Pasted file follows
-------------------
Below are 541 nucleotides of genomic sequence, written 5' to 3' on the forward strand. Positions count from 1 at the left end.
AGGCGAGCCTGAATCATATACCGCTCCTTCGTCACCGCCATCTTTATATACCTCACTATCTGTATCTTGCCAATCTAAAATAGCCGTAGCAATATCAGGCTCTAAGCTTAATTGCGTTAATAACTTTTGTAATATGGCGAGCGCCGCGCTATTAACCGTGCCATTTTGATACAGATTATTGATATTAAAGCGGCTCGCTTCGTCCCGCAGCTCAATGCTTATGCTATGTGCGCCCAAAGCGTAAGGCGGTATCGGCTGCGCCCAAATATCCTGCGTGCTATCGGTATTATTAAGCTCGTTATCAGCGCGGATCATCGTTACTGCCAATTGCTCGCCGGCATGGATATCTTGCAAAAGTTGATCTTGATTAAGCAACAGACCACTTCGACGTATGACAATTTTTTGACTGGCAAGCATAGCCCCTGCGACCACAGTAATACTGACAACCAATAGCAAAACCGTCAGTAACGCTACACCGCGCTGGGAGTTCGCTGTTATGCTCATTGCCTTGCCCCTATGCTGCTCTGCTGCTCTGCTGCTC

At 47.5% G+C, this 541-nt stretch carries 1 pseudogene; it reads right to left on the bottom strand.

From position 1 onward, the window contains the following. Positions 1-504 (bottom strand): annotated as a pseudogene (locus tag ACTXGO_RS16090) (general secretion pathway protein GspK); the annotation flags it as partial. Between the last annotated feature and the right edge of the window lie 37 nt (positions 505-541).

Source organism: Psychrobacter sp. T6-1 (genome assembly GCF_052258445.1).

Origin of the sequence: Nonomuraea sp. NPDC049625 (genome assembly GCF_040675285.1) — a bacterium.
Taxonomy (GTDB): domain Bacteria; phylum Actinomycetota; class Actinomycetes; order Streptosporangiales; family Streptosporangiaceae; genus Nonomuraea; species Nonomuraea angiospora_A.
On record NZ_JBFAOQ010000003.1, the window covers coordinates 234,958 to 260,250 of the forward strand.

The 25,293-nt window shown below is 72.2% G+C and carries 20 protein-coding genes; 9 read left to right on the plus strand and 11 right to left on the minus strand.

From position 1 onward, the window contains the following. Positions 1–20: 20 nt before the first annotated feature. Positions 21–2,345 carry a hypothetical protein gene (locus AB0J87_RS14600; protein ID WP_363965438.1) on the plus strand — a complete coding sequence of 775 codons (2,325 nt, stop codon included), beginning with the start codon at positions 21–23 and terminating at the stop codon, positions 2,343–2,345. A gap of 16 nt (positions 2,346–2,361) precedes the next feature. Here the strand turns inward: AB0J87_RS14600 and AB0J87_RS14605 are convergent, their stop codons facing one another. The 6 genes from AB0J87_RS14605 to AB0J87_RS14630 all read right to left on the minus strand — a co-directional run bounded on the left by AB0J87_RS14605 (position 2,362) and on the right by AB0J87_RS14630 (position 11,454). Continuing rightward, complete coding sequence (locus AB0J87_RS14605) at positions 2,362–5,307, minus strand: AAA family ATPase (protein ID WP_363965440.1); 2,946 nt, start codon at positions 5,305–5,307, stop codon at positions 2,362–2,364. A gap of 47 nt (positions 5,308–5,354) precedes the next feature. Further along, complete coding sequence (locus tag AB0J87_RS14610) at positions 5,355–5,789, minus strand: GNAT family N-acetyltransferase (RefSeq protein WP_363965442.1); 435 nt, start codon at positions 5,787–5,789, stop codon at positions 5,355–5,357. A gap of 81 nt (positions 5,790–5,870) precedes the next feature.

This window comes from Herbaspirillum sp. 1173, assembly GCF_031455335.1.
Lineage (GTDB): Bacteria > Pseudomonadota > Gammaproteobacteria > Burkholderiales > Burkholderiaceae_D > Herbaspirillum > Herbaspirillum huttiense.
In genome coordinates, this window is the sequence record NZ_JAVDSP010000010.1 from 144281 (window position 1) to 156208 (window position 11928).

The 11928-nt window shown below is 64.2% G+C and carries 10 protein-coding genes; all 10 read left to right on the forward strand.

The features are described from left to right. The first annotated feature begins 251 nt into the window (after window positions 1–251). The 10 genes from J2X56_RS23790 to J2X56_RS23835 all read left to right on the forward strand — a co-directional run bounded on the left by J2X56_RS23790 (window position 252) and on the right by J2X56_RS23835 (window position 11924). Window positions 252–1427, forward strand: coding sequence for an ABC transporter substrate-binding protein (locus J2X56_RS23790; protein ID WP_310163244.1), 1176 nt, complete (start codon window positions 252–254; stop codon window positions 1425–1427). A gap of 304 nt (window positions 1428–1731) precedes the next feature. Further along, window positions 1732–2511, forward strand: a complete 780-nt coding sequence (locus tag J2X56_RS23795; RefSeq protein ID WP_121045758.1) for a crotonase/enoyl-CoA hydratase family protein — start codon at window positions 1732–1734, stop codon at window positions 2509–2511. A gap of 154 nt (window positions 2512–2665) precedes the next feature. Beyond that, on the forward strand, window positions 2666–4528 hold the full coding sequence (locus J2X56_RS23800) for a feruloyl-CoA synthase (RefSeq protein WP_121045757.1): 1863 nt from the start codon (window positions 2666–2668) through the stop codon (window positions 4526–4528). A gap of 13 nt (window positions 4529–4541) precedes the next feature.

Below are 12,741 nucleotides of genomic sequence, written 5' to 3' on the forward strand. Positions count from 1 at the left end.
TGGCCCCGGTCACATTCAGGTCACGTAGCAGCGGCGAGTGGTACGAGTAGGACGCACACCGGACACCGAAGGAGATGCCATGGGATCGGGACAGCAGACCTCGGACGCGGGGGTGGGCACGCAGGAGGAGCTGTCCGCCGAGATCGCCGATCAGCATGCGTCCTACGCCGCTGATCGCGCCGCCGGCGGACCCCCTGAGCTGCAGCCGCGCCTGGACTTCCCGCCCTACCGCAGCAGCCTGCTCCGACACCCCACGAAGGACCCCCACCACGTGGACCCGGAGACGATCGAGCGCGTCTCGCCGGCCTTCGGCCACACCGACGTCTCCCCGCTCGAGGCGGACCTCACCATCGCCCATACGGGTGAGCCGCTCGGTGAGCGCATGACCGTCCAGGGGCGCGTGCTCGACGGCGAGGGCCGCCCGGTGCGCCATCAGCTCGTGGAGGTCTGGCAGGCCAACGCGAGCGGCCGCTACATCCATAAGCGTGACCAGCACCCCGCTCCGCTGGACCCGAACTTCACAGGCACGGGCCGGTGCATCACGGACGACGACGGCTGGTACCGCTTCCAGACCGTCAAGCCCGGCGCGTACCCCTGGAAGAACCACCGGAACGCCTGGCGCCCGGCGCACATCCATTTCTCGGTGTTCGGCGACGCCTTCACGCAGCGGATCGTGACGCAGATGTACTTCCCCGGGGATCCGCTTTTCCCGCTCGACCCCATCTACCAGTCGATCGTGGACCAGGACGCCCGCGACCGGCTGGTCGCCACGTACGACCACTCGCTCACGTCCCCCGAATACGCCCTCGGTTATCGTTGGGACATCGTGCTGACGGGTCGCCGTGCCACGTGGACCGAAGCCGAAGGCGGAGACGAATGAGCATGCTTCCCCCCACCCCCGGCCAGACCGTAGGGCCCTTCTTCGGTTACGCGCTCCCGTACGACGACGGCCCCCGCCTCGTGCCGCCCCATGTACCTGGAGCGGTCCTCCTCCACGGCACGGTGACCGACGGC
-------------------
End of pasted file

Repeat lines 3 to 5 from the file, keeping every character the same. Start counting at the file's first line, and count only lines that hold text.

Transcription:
At 47.5% G+C, this 541-nt stretch carries 1 pseudogene; it reads right to left on the bottom strand.

From position 1 onward, the window contains the following. Positions 1-504 (bottom strand): annotated as a pseudogene (locus tag ACTXGO_RS16090) (general secretion pathway protein GspK); the annotation flags it as partial. Between the last annotated feature and the right edge of the window lie 37 nt (positions 505-541).

Source organism: Psychrobacter sp. T6-1 (genome assembly GCF_052258445.1).